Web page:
MONTREAL -- The hockey world was in mourning over the death of former coach Pat Burns.
Burns, 58, died Friday in Sherbrooke, Que., after a long series of battles with cancer.
"He was a confrere, we stick together, we competed against each other, we yell at each other, but when someone dies in the coaching fraternity, it's a sad day," said Jacques Demers, who replaced Burns as coach of the Montreal Canadiens in 1992 and later became his friend.
Burns was named NHL coach of the year with the Canadiens, the Toronto Maple Leafs and the Boston Bruins and later won a Stanley Cup in 2003 with the New Jersey Devils before he was forced to step down due to his illness. In 1,019 career games, he amassed a 501-353-165 record.
"Just as they will remember Pat for his success as a coach, hockey fans also will remember his humour, his honesty, his humanity and his courage," NHL commissioner Gary Bettman said in a statement. "As it mourns the loss of an outstanding contributor to the game, the National Hockey League sends heartfelt condolences to Pat's family and friends."
Demers said he was pleased that Burns got to see work begin on an arena in his name being built in Stanstead, Que., but was sad that he did not get the required votes to enter the Hockey Hall of Fame before he died.
"Pat Burns should have been in the Hall of fame this year," said Demers, now a member of the Senate. "Not because he was dying, but because he was a Hall of Fame coach.
"Five hundred wins, a Stanley Cup, three times coach of the year -- to me it would have been so special for him, before he died, to be in the Hall of fame. We got the arena for him but I don't know why that didn't happen."
In Toronto, the Leafs voiced their condolences and there was a special message from senior advisor Cliff Fletcher, who was general manager when Burns was hired away from the Canadiens.
"He commanded respect from the players and the team quickly had great success while taking on the identity of the head coach," said Fletcher. "The Leafs' rise at the time was a testament to Pat's strength, toughness and determination.
"Hiring him 18 years ago was easily my best decision in hockey and we developed a great friendship that I will always treasure."
Prime Minister Stephen Harper, who met Burns at the announcement of the arena in Stanstead last March, said Burns was "known for his tough and gritty approach to the game of hockey."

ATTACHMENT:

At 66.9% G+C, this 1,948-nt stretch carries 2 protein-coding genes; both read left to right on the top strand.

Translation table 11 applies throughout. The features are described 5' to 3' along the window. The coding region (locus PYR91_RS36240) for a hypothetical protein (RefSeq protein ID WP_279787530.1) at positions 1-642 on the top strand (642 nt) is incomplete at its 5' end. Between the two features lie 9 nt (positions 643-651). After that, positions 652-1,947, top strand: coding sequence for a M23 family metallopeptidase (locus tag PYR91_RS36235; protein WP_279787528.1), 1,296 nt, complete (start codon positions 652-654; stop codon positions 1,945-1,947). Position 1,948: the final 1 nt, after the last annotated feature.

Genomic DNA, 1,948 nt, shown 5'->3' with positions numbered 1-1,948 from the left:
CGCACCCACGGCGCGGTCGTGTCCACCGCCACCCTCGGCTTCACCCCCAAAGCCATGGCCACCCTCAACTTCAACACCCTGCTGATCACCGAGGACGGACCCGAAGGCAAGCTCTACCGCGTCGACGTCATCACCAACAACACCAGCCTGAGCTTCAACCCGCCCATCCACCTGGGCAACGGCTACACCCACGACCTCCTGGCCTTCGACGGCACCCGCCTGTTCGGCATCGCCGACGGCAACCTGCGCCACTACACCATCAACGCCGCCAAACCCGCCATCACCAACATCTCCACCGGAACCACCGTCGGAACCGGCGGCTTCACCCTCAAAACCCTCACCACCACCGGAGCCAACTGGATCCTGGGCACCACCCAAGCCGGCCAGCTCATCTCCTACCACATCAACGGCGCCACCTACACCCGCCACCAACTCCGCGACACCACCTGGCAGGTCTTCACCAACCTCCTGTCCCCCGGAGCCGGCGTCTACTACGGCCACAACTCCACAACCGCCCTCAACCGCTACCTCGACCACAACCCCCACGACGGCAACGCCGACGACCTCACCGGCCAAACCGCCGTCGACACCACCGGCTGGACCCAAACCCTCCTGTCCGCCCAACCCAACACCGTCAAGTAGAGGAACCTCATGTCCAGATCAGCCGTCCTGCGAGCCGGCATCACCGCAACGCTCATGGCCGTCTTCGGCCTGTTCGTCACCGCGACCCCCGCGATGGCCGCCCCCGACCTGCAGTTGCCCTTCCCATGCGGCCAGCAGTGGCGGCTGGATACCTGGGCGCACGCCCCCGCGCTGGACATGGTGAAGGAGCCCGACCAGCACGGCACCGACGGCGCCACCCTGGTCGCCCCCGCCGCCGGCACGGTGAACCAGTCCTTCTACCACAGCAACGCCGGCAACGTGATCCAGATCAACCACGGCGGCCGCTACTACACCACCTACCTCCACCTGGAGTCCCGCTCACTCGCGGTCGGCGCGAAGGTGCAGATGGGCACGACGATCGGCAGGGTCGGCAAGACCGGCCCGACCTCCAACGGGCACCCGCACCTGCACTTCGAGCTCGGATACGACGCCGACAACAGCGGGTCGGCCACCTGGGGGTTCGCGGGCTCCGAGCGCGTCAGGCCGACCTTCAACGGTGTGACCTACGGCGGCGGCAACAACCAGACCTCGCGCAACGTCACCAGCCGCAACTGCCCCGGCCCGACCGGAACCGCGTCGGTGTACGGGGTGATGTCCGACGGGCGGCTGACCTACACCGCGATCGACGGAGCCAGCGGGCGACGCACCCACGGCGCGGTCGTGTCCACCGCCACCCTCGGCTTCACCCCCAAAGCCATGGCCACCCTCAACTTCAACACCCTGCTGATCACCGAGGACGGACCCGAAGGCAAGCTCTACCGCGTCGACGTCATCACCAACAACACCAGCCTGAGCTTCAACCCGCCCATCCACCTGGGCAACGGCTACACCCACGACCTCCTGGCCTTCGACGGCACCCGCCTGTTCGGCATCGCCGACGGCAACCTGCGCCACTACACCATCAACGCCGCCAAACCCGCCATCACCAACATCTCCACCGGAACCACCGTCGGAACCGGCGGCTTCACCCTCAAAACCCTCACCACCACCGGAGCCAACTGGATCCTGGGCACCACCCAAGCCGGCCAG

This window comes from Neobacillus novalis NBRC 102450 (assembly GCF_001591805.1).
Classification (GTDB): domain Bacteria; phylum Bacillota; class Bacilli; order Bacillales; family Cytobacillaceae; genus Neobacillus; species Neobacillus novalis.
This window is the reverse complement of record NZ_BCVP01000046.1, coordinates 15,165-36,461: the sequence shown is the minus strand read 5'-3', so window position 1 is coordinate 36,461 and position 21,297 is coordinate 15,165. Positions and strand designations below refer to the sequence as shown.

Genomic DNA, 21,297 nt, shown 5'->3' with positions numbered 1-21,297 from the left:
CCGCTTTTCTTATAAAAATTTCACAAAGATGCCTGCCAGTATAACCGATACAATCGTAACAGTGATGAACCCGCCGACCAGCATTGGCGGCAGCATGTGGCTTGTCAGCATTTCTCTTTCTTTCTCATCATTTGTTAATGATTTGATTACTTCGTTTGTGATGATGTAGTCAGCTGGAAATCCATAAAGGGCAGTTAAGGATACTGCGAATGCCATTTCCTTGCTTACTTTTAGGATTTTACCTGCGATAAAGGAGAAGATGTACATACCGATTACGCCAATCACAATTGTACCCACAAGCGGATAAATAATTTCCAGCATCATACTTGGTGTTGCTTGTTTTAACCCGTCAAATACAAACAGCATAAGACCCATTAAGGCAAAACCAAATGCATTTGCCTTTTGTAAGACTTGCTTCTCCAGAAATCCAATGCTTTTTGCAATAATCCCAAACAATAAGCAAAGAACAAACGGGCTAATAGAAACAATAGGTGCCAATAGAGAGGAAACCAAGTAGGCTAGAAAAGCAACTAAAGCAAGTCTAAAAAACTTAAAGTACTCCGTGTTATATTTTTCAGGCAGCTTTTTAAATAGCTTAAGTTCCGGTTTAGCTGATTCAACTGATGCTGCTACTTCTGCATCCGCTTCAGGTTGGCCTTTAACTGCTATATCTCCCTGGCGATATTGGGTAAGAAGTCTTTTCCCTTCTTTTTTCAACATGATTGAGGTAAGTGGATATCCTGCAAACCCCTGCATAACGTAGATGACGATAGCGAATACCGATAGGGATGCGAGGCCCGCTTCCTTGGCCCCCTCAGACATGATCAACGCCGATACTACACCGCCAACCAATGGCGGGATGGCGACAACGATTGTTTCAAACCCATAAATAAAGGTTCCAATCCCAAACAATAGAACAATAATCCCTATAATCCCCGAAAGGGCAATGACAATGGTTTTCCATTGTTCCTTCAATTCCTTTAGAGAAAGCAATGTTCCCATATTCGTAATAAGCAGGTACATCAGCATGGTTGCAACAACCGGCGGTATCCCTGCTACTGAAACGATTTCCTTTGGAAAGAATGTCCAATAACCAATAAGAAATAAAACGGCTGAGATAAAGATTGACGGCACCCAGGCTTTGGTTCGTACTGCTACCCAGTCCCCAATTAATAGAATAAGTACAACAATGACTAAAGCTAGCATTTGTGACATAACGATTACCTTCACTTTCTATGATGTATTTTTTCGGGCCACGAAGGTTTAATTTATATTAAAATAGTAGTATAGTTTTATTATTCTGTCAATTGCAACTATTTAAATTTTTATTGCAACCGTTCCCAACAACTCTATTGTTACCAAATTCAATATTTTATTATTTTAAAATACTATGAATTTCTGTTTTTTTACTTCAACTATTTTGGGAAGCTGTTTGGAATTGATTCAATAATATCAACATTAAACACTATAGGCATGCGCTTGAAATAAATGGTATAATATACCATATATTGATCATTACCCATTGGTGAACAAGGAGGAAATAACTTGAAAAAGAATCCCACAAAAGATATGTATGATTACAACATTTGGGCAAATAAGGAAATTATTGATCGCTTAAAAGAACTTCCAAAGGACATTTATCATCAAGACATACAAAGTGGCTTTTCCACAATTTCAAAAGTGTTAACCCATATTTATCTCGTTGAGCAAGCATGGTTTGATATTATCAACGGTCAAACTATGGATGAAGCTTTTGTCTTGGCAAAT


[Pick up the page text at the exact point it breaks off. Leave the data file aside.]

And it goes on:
"He met his final and most difficult battle with that same tough and gritty spirit," Harper said in a statement. "Canada has lost a sports legend today, but Pat Burns' legacy will live on in the players and coaches whose careers he touched, as well as the young people who will skate in the Pat Burns Arena for years to come. He will not soon be forgotten."
The Bruins issued a statement that said: "Pat was a great coach and more importantly a wonderful man. The Bruins are honoured to have him as part of our history."
Burns had a reputation as a tough coach, but Brisson said he was also fair.
"He was a really good person deep down," said Brisson. "He was all about winning, but he cared. He protected his players. He pushed hard, but you felt protected."
Stephane Richer became a 50-goal scorer under Burns in the NHL, but he also played for him in junior hockey. Richer said he probably never would have made it if Burns had not recruited him as a youngster.
"Part Burns may have saved my life," said Richer. "I came from a little town in Quebec called Ripon, with 400 people. If Pat hadn't got me out of my village, I don't know where I would have ended up."
Former Canadiens general manager Serge Savard told RDS television that Burns was the perfect antidote to Jean Perron who brought him up from their Sherbrooke farm club for his first NHL coaching job in 1988-89. He won his first Jack Adams Trophy that season.
"It was a matter of time before we brought him to Montreal," said Savard. "I liked Jean Perron, but at the time we needed a coach that was tougher and that was Pat. He was a hard worker and he had the respect of the players."